Among the community memories there is the joy of some of the community children in our lives, Myrrah, the first, then Ben and Abraham Plato, Terri Cummins and now Forrest's daughters, Madeline and Cecelia. And also the darling Luna, who has been gracing the third floor.

There, of course, are the guests, the reason for our being. Many who become our great friends and have stayed in touch with us over the years, whether by living at TC House, Little House or the Dorothy Day Co-housing Community or by just coming to see us regularly, having us over, or coming back to stay with us again. Among them there have been so many wonderful children that we have come to love. And, then there are our neighbors who come to Karen House, not unlike the rest of us, for food and fellowship.

There are the volunteers who make our life at Karen House possible. Chuck and Linda Rosa Chiodini came by one day, almost thirty years ago, simply to make a donation. Bill Miller, who was on house, needed to respond to an emergency and asked them to take house for a while. One of the chores involved fixing lunch, which somehow got stolen by someone in the neighborhood. As the story goes, Chuck or Linda ran out and bought lunch and carne back and were the hit of the day. They continued to come back to take house for over twenty years. Then of course there was always bread, as Dorothy would say, and celebrations to add to our ordinary times, especially Christmas Eve mass. John Kavanaugh came faithfully over the years to help us celebrate the Incarnation and the faith that kept us going. And, since we are a Catholic Worker Community after all, there were of course, the protests and acts of resistance to war and other evils of our times. But all of these actions were made more possible by our support of one another. All of these things are written about in this thirtieth anniversary issue by Virginia, John, Becky, MaryAnn, Ellen, Tim, Megan and Annjie, with Jenny drawing a map of the neighborhood and all of the things that have grown out of or grown up around Karen House. So, we celebrate these past thirty years and give thanks. But we do so, knowing the story is not over. At our last meeting Forrest Mattli commented how happy he was that the new Catholic Workers, Megan Heeney (who actually also lived with us last year for awhile), John Carroll, Sarah Richardson, Rob Boedeker and himself had created a sense of a family among all those living at Karen House. They have and in joining the old timers, Tony Hilkin, Tim Pekarek, Annjie Schiefelbein, Jenny Truax and me, they have made the continuation of life at Karen House possible. And so again, we give thanks and hope you enjoy these reflections and pictures of he last thirty years.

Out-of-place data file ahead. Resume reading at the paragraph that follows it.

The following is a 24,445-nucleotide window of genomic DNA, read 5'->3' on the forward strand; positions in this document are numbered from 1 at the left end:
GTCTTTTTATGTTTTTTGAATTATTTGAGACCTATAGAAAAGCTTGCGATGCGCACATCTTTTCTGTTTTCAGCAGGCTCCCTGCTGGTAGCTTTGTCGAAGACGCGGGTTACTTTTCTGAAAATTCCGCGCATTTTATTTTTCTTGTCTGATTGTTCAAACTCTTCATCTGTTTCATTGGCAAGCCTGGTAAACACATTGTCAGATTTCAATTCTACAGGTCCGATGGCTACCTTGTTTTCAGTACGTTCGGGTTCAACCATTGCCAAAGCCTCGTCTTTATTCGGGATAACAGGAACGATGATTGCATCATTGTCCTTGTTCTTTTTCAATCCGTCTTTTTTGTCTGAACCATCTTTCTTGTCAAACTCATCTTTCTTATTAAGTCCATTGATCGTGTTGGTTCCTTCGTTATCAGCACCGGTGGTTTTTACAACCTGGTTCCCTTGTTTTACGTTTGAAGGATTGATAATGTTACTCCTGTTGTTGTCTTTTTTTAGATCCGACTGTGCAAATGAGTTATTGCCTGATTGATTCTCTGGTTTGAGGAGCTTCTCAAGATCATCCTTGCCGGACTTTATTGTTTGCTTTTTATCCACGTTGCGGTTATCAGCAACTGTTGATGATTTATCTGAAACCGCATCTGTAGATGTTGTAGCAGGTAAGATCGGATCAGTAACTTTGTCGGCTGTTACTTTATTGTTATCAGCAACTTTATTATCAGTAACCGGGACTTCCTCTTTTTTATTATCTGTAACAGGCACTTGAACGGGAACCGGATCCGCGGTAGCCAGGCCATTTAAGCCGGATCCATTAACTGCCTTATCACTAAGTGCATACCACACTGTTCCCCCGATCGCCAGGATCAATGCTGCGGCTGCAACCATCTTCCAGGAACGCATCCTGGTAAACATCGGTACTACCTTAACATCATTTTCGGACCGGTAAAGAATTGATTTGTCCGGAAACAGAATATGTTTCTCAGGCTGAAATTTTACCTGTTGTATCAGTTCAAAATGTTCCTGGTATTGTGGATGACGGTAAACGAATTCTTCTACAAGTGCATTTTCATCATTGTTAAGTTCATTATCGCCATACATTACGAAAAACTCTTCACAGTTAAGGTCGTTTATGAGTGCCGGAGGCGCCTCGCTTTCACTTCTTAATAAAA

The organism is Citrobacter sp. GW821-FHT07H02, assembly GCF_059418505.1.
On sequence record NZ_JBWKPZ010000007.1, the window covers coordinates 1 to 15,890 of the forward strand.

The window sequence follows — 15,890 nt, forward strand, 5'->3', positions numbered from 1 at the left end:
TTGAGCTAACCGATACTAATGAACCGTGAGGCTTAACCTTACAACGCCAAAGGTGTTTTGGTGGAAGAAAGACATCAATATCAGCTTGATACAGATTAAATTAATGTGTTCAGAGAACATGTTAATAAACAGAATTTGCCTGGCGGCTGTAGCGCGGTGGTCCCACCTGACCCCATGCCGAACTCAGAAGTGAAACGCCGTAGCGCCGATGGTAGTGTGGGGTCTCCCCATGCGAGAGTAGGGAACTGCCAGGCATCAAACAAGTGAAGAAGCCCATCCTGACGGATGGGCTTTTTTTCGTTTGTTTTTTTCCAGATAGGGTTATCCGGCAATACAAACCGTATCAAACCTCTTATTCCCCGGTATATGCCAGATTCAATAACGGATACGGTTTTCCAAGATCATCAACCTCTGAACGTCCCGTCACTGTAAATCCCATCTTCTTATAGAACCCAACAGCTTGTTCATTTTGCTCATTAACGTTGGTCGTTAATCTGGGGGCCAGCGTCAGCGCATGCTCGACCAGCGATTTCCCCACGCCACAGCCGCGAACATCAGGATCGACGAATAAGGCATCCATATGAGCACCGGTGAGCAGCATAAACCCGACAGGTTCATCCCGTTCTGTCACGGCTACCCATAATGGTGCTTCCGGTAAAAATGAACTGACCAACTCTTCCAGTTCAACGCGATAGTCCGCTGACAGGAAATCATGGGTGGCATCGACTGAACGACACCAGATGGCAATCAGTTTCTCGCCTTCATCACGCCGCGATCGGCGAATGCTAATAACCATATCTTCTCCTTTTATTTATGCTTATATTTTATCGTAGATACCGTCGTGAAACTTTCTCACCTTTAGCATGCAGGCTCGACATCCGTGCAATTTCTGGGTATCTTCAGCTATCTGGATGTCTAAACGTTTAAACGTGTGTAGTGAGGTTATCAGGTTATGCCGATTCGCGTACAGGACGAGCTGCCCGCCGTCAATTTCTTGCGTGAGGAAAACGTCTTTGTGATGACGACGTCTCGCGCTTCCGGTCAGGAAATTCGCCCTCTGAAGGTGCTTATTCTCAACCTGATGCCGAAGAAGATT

-Teka Chidress



The RoundTable is 24 pages long.  To download, you'll need the most recent version of Adobe Acrobat.

Download Adobe Acrobat 8 here (it's easy AND free!)


Search all of the RoundTable issues for an author, subject or title here:

Google search
WWW www.karenhousecw.org